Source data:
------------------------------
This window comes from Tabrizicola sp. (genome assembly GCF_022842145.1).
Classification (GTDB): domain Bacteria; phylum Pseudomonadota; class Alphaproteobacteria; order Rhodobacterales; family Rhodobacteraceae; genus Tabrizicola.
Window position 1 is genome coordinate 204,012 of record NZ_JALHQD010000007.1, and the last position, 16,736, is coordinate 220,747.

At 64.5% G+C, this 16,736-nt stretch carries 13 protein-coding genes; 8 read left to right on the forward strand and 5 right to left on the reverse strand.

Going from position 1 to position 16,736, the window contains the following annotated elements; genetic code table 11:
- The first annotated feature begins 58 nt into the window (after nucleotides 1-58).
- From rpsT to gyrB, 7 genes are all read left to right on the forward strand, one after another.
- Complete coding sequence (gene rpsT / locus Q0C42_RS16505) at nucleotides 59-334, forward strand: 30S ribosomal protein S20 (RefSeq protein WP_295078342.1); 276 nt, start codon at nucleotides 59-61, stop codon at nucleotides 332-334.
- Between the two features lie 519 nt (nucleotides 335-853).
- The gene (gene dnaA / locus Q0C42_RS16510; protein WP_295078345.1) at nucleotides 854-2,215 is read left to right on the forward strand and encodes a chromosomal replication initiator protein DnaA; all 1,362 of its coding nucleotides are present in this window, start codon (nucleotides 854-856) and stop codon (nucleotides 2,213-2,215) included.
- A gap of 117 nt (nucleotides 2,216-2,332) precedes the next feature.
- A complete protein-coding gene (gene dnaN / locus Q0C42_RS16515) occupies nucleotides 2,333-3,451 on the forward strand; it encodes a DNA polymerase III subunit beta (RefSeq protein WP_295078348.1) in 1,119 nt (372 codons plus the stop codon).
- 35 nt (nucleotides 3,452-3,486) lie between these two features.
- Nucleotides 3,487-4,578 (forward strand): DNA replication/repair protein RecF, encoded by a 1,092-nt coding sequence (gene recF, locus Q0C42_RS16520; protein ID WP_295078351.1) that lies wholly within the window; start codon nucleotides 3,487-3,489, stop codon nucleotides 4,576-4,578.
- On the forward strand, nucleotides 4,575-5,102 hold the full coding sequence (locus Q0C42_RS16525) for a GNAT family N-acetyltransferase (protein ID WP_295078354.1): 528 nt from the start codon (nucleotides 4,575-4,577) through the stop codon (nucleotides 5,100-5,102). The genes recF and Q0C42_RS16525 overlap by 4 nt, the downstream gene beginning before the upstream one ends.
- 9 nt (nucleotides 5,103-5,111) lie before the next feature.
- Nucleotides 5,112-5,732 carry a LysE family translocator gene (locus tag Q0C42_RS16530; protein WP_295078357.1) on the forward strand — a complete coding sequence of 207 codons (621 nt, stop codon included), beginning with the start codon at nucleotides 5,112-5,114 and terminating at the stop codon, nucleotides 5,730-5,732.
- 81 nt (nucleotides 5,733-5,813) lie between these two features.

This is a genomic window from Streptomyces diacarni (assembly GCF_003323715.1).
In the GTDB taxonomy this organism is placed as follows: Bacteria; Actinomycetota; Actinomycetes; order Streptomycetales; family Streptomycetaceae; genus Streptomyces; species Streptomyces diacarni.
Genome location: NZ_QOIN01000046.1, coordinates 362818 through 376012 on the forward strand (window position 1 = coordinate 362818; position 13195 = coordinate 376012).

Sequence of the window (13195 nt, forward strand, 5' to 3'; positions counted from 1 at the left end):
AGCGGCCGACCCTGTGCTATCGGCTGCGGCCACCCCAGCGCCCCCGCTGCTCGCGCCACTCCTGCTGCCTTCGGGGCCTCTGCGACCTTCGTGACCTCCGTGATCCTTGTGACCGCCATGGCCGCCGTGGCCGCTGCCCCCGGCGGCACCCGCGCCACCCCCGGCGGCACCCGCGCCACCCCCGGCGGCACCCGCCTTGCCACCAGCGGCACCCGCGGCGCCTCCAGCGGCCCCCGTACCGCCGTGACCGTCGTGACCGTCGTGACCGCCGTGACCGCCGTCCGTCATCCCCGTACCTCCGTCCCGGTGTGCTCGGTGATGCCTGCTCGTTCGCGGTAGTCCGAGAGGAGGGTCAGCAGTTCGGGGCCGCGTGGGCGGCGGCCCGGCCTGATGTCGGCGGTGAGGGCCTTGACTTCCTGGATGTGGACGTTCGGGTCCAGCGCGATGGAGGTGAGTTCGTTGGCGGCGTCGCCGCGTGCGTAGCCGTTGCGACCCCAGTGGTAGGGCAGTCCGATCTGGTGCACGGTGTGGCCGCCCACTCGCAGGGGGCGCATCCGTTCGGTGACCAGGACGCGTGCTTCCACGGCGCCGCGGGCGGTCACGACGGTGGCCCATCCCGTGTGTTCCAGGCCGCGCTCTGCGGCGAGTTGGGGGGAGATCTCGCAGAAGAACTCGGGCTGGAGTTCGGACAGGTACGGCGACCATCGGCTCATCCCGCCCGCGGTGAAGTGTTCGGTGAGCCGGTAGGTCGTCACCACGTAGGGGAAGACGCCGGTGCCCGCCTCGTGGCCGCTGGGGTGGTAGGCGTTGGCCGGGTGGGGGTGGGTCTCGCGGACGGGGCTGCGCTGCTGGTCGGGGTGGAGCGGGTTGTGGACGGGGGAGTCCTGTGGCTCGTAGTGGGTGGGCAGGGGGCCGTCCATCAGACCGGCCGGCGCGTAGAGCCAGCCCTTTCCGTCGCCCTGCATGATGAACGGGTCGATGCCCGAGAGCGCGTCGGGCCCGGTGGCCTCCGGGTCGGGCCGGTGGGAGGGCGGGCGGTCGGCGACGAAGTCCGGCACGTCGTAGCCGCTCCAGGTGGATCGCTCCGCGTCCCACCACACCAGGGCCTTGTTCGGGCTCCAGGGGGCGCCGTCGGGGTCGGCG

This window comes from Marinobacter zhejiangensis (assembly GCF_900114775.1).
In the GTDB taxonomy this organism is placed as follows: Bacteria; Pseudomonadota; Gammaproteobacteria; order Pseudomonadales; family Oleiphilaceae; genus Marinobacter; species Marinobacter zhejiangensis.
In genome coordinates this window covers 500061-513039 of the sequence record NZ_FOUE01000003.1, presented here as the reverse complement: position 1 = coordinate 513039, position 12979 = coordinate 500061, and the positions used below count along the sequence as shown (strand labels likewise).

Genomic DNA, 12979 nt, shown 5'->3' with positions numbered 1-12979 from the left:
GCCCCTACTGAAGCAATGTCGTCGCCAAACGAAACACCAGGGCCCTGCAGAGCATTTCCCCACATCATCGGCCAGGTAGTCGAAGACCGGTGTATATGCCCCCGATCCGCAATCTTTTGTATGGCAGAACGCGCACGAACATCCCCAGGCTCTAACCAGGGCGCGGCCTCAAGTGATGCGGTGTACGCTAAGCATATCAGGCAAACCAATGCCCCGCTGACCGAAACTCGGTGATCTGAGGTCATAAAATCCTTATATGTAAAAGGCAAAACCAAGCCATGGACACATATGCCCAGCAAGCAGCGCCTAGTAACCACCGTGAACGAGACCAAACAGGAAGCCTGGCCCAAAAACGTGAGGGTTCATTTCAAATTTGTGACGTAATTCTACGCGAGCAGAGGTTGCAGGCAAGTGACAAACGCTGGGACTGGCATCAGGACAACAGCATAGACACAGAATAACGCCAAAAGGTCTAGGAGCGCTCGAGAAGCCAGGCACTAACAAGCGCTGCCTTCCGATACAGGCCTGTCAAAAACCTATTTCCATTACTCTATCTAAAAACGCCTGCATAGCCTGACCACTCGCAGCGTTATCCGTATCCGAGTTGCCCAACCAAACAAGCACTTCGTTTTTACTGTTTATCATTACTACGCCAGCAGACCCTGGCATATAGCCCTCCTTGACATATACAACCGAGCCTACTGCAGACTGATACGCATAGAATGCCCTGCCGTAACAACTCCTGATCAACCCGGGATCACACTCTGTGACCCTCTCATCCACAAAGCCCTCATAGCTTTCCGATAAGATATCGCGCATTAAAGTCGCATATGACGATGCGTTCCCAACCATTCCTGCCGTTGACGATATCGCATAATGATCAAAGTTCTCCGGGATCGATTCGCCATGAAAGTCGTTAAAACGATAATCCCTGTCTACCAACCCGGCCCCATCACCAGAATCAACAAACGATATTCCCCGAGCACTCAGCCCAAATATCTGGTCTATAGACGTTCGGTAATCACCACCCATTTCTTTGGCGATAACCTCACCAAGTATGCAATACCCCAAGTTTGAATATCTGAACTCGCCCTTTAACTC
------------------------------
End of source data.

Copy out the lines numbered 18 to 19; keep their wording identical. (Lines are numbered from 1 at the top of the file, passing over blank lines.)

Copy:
- 81 nt (nucleotides 5,733-5,813) lie between these two features.

This is a genomic window from Streptomyces diacarni (assembly GCF_003323715.1).